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Shark! Is there another word that can elicit as much terror, panic, awe, and wonder all at the same time? A fish that has been around for 400 million years, sharks have developed into the sleek, efficient alpha predators of the deep that we see today. Yet, much of what we know about sharks has been discovered only in the past 40 years, with new discoveries occurring seemingly every year. For the past three years, our two oldest kiddos, Dinomite and Bulldozer, have been enthusiastic viewers of Discovery Channel's Shark Week programming. The kiddos love it and they look forward to it every year. The two younger kids are set to join us this year. We have collected several books about sharks and other sea creatures, to celebrate Shark Week and to accompany our new Montessori inspired shark activities. Here are our 10 favorites.
Super Shark Encyclopedia is by far the kids' favorite book on the shelf this week. DK publishing has a well-deserved reputation for producing high quality children's books about nature and science in general. This book, published just last year, might be DK's best one yet. The page layouts are dynamic, even explosive. The photos and illustrations are sharp and expertly crafted, married with exciting text and data that gets the kids' attention. The use of digital images to illustrate the creatures inside and out is innovative and contributes greatly to the overall presentation. While the focus is not exclusively on sharks, the other sea creatures featured here are just as cool and earn their place along with the sharks. Shark research has expanded dramatically in recent years, so major shark fans like ours, want to be as up-to-date as possible with their reference materials. Dinomite, our 9-year old wildlife fan, carried this book with him and read it everywhere he went for three days straight, which is high praise as far as we are concerned. Any shark fan will love this book.
National Geographic Kids Everything Sharks is the book that earned top rank among our kids, until the DK Super Shark book came out, that is. However, this title is still as colorful and informative as any other kids' book about sharks out there. Plus, author Ruth Musgrave displays a playfulness in her writing, a refreshing change of pace on a subject that can be somewhat grim and serious in the hands of lesser writers. Usually, when it comes to National Geographic Books, the highlight is the photography, and this book lives up to that high standard. There is something about that streamlined and powerful silhouette and underwater setting that gives great photos of sharks a breathtaking quality. Be aware that this might be a reason to avoid this volume for especially young or sensitive readers. Other than that, this book comes highly recommended, and will enhance your shark-themed learning activities or unit study very well.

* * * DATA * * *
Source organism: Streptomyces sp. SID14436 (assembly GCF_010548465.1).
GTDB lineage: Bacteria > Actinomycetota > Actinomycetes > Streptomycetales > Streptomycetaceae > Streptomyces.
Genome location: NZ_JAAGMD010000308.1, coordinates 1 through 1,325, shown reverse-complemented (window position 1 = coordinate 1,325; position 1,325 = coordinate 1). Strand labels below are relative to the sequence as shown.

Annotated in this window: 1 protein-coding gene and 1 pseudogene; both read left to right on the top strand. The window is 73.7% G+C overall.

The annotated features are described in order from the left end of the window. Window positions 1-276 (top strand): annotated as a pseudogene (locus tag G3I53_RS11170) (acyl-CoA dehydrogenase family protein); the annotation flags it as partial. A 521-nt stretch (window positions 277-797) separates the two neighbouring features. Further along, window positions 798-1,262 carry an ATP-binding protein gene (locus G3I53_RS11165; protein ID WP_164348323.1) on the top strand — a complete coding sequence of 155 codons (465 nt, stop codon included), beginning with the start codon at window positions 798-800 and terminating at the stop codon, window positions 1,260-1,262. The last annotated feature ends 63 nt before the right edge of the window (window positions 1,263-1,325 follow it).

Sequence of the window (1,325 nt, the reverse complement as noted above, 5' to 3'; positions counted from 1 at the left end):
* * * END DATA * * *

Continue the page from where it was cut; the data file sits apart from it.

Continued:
National Geographic Kids Sharks! is proof that the folks at National Geographic are big shark fans, offering not one but two, excellent selections for young readers. Unlike the previous title we reviewed above, this is an "Easy Reader" book, meaning the text is simpler and the word count is lower. Author Anne Schreiber has written several titles in the easy reader style for National Geographic, and she seems to have a gift for word choice and phonics awareness, while making the text engaging for the reader. Another advantage of this book is the photographs are less intense than those found in the larger shark book we reviewed above. Emerging readers can therefore enjoy the challenge of trying out some new vocabulary without being frightened by the pictures accompanying the text. A major bonus for some kiddos, to be sure. You can't go wrong with National Geographic.
Hungry, Hungry Sharks is another option if you are looking for a quality nonfiction book for children to read aloud. This one has been around since the mid-80s but is still going strong today. The reason? Author Joanna Cole's narrative style. While still based in facts, Cole tells little stories within the overall presentation of what sharks do, what they eat, etc. which gives the sharks and their ocean dwelling companions a little more personality and character. Please note that the cover of the book we had available was illustrated, while the revised edition shown above features a photograph on the cover. This is an interesting choice, since the rest of the book consists of the original illustrations by Patricia Wynne. So, again, if the kids are scared of sharks, they can rest assured that the rest of the book is just illustrations rather than photos. This is a Step into Reading level 3 book.